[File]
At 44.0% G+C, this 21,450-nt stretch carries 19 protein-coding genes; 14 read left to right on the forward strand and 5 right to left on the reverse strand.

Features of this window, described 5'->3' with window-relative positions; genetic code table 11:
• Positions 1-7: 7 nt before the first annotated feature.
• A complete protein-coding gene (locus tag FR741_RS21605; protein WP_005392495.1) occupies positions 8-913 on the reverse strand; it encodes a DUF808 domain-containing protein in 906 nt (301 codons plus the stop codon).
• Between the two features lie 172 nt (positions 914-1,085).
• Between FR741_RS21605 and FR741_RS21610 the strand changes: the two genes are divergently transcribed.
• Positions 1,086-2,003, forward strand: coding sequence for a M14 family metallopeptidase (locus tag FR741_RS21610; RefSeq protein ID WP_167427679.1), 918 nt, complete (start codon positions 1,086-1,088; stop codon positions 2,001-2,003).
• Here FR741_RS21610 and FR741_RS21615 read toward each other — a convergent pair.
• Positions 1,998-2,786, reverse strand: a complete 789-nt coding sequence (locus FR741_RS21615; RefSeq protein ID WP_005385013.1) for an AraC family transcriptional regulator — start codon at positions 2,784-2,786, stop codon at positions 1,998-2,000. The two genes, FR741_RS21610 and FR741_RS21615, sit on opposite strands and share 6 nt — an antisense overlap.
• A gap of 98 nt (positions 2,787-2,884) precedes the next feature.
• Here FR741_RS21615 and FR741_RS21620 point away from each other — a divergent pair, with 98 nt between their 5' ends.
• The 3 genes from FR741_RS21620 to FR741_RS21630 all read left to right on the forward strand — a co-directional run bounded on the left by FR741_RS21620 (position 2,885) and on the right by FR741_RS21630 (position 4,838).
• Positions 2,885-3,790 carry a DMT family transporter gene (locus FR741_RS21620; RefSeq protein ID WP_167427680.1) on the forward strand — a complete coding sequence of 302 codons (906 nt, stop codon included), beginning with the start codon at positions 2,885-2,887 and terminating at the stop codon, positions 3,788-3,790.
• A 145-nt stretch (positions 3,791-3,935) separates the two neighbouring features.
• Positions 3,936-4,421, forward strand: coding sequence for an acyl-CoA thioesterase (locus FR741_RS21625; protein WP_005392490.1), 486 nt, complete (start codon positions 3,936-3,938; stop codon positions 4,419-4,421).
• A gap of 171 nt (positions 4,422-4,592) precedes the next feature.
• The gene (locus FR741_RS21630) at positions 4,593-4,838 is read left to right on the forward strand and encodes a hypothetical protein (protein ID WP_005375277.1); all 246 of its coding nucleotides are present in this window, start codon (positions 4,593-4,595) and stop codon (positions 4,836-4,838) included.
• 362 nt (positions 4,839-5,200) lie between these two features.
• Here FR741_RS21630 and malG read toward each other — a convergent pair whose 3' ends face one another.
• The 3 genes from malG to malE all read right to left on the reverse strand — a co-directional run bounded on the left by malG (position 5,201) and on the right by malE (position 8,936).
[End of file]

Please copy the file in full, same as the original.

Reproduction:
At 44.0% G+C, this 21,450-nt stretch carries 19 protein-coding genes; 14 read left to right on the forward strand and 5 right to left on the reverse strand.

Features of this window, described 5'->3' with window-relative positions; genetic code table 11:
• Positions 1-7: 7 nt before the first annotated feature.
• A complete protein-coding gene (locus tag FR741_RS21605; protein WP_005392495.1) occupies positions 8-913 on the reverse strand; it encodes a DUF808 domain-containing protein in 906 nt (301 codons plus the stop codon).
• Between the two features lie 172 nt (positions 914-1,085).
• Between FR741_RS21605 and FR741_RS21610 the strand changes: the two genes are divergently transcribed.
• Positions 1,086-2,003, forward strand: coding sequence for a M14 family metallopeptidase (locus tag FR741_RS21610; RefSeq protein ID WP_167427679.1), 918 nt, complete (start codon positions 1,086-1,088; stop codon positions 2,001-2,003).
• Here FR741_RS21610 and FR741_RS21615 read toward each other — a convergent pair.
• Positions 1,998-2,786, reverse strand: a complete 789-nt coding sequence (locus FR741_RS21615; RefSeq protein ID WP_005385013.1) for an AraC family transcriptional regulator — start codon at positions 2,784-2,786, stop codon at positions 1,998-2,000. The two genes, FR741_RS21610 and FR741_RS21615, sit on opposite strands and share 6 nt — an antisense overlap.
• A gap of 98 nt (positions 2,787-2,884) precedes the next feature.
• Here FR741_RS21615 and FR741_RS21620 point away from each other — a divergent pair, with 98 nt between their 5' ends.
• The 3 genes from FR741_RS21620 to FR741_RS21630 all read left to right on the forward strand — a co-directional run bounded on the left by FR741_RS21620 (position 2,885) and on the right by FR741_RS21630 (position 4,838).
• Positions 2,885-3,790 carry a DMT family transporter gene (locus FR741_RS21620; RefSeq protein ID WP_167427680.1) on the forward strand — a complete coding sequence of 302 codons (906 nt, stop codon included), beginning with the start codon at positions 2,885-2,887 and terminating at the stop codon, positions 3,788-3,790.
• A 145-nt stretch (positions 3,791-3,935) separates the two neighbouring features.
• Positions 3,936-4,421, forward strand: coding sequence for an acyl-CoA thioesterase (locus FR741_RS21625; protein WP_005392490.1), 486 nt, complete (start codon positions 3,936-3,938; stop codon positions 4,419-4,421).
• A gap of 171 nt (positions 4,422-4,592) precedes the next feature.
• The gene (locus FR741_RS21630) at positions 4,593-4,838 is read left to right on the forward strand and encodes a hypothetical protein (protein ID WP_005375277.1); all 246 of its coding nucleotides are present in this window, start codon (positions 4,593-4,595) and stop codon (positions 4,836-4,838) included.
• 362 nt (positions 4,839-5,200) lie between these two features.
• Here FR741_RS21630 and malG read toward each other — a convergent pair whose 3' ends face one another.
• The 3 genes from malG to malE all read right to left on the reverse strand — a co-directional run bounded on the left by malG (position 5,201) and on the right by malE (position 8,936).